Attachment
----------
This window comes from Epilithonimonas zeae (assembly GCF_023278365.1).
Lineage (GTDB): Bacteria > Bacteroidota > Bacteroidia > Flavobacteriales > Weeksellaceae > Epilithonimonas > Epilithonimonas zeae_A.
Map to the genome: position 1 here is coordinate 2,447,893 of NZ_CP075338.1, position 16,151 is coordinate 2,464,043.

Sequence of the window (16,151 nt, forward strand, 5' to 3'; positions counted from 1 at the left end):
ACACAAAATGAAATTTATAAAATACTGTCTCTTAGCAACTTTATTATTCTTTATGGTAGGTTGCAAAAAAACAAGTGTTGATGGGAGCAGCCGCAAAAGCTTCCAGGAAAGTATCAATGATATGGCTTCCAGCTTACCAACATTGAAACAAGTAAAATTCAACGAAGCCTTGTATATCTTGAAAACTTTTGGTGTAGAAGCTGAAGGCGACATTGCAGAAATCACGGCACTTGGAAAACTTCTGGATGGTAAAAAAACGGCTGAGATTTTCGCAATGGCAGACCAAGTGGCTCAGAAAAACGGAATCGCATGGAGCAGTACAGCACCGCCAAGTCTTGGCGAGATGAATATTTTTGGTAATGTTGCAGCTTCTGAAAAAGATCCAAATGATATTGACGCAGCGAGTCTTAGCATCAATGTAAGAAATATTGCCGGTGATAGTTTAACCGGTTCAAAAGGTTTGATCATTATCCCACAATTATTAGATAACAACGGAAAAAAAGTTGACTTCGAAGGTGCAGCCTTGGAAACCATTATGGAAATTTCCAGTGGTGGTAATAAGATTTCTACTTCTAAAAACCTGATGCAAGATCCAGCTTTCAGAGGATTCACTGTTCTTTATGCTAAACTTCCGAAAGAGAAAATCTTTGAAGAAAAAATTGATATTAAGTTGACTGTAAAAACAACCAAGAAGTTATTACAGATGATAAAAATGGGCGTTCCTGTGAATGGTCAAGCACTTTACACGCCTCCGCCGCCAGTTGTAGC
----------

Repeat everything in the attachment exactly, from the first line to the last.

This window comes from Epilithonimonas zeae (assembly GCF_023278365.1).
Lineage (GTDB): Bacteria > Bacteroidota > Bacteroidia > Flavobacteriales > Weeksellaceae > Epilithonimonas > Epilithonimonas zeae_A.
Map to the genome: position 1 here is coordinate 2,447,893 of NZ_CP075338.1, position 16,151 is coordinate 2,464,043.

Sequence of the window (16,151 nt, forward strand, 5' to 3'; positions counted from 1 at the left end):
ACACAAAATGAAATTTATAAAATACTGTCTCTTAGCAACTTTATTATTCTTTATGGTAGGTTGCAAAAAAACAAGTGTTGATGGGAGCAGCCGCAAAAGCTTCCAGGAAAGTATCAATGATATGGCTTCCAGCTTACCAACATTGAAACAAGTAAAATTCAACGAAGCCTTGTATATCTTGAAAACTTTTGGTGTAGAAGCTGAAGGCGACATTGCAGAAATCACGGCACTTGGAAAACTTCTGGATGGTAAAAAAACGGCTGAGATTTTCGCAATGGCAGACCAAGTGGCTCAGAAAAACGGAATCGCATGGAGCAGTACAGCACCGCCAAGTCTTGGCGAGATGAATATTTTTGGTAATGTTGCAGCTTCTGAAAAAGATCCAAATGATATTGACGCAGCGAGTCTTAGCATCAATGTAAGAAATATTGCCGGTGATAGTTTAACCGGTTCAAAAGGTTTGATCATTATCCCACAATTATTAGATAACAACGGAAAAAAAGTTGACTTCGAAGGTGCAGCCTTGGAAACCATTATGGAAATTTCCAGTGGTGGTAATAAGATTTCTACTTCTAAAAACCTGATGCAAGATCCAGCTTTCAGAGGATTCACTGTTCTTTATGCTAAACTTCCGAAAGAGAAAATCTTTGAAGAAAAAATTGATATTAAGTTGACTGTAAAAACAACCAAGAAGTTATTACAGATGATAAAAATGGGCGTTCCTGTGAATGGTCAAGCACTTTACACGCCTCCGCCGCCAGTTGTAGC